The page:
It's been debated for five years, and the conventional wisdom has generally concluded that Sarah Palin, the 2008 GOP vice presidential nominee, hurt Sen. John McCain's chances to beat then-Sen. Barack Obama for the presidency with her outsized and controversial personality.
But now a comprehensive new analysis of the so-called “Palin Effect” finds that in the final analysis, the former Alaska governor helped McCain by attracting more voters to the ticket, crushing a mainstream media view.
What’s more, while she attracted wider press attention than most prior veep candidates, her actual impact for a No. 2 was about average.
“Palin had a positive effect on McCain,” according to the new Palin analysis in the authoritative Political Research Quarterly.
Digesting mountains of data, two political science professors from Bradley University in Peoria, Ill., said their findings showed that the conventional wisdom that independent voters ran from the McCain-Palin ticket was wrong. They found that independent voters had the same reaction to Palin as Republicans, who largely liked her.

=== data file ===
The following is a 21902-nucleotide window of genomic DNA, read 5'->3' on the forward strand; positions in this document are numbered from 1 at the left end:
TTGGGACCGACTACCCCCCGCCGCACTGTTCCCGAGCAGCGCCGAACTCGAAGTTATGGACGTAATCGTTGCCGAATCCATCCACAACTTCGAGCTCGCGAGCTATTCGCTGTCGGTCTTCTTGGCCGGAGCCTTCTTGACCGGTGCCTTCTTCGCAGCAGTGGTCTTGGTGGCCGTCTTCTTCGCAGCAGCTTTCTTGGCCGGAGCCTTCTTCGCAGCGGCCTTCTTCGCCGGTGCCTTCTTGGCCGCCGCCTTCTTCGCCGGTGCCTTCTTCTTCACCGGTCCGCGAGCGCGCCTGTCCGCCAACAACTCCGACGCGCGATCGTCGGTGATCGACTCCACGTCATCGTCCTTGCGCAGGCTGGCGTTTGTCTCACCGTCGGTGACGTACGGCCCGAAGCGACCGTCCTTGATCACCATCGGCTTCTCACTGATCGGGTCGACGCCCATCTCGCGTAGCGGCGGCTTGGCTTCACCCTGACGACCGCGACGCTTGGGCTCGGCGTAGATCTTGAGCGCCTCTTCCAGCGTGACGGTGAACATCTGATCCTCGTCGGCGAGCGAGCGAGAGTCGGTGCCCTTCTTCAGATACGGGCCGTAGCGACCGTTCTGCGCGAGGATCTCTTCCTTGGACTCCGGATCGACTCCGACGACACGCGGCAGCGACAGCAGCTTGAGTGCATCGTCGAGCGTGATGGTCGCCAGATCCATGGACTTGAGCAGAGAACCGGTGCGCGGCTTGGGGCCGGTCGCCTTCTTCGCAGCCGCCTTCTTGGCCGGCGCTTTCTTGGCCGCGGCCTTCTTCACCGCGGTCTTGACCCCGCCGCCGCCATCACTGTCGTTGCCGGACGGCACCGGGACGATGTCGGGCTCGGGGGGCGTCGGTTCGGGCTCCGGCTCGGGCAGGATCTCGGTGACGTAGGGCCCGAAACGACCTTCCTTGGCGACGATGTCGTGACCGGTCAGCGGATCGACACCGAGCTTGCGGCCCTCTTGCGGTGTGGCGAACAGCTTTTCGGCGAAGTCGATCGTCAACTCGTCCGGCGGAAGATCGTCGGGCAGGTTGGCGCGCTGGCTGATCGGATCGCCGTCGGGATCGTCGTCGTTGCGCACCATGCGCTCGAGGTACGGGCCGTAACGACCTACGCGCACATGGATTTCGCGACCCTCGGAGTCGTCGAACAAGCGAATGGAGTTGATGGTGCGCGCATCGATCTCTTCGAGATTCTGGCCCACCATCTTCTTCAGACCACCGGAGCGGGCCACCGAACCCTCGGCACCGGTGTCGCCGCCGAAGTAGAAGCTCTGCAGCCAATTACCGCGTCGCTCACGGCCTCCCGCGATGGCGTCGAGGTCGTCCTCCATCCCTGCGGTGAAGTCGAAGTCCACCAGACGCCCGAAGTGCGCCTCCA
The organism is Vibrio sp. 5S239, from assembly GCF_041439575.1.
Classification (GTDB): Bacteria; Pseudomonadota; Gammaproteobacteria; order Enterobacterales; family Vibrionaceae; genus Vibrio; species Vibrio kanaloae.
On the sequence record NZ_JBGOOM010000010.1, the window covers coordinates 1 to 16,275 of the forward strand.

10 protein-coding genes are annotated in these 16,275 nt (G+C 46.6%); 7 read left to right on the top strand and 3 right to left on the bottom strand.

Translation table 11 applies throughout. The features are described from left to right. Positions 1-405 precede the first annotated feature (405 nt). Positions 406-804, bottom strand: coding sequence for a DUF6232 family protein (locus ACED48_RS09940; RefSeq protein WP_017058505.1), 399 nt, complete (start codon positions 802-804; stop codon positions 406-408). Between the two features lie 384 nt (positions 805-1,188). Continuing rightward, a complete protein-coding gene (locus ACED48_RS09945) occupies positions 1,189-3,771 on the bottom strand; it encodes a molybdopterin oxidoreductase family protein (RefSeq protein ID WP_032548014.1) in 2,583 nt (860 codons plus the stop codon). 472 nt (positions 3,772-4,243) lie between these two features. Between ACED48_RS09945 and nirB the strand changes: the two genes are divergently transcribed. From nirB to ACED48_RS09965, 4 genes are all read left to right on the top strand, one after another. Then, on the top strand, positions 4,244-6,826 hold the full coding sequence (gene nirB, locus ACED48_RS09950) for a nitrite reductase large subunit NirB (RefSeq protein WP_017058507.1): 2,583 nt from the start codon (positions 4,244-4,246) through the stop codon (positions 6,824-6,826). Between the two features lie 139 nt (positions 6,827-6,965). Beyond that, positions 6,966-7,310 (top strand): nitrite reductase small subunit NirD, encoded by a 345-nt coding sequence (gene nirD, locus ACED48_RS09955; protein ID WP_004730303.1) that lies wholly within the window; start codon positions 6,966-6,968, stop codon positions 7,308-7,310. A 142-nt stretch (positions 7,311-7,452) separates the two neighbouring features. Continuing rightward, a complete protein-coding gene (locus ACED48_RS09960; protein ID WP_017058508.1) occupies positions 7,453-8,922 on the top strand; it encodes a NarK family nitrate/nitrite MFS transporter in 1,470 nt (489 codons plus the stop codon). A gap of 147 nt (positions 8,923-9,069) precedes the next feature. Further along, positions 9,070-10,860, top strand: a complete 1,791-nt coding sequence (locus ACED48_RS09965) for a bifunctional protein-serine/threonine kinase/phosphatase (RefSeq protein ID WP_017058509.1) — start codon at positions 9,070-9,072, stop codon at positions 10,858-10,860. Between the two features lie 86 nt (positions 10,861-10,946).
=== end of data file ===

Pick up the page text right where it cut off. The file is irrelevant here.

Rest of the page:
Both findings could provide a basis for a 2016 run for the presidency by the Tea Party favorite.
“Palin did not have a negative effect on McCain's voter share overall, nor did she result in eroded support for McCain among critical swing voters such as independents and moderates,” the duo wrote.
Their analysis picked apart a recent report that Palin drove off voters and was uniquely divisive, claiming it was flawed.
Instead, it found that Palin “did not have a unique or unprecedented influence on the race; at best, she had precisely the same small effect on vote choice in 2008 that we would expect of any running mate.”Paul Bedard, The Washington Examiner's "Washington Secrets" columnist, can be contacted at firstname.lastname@example.org.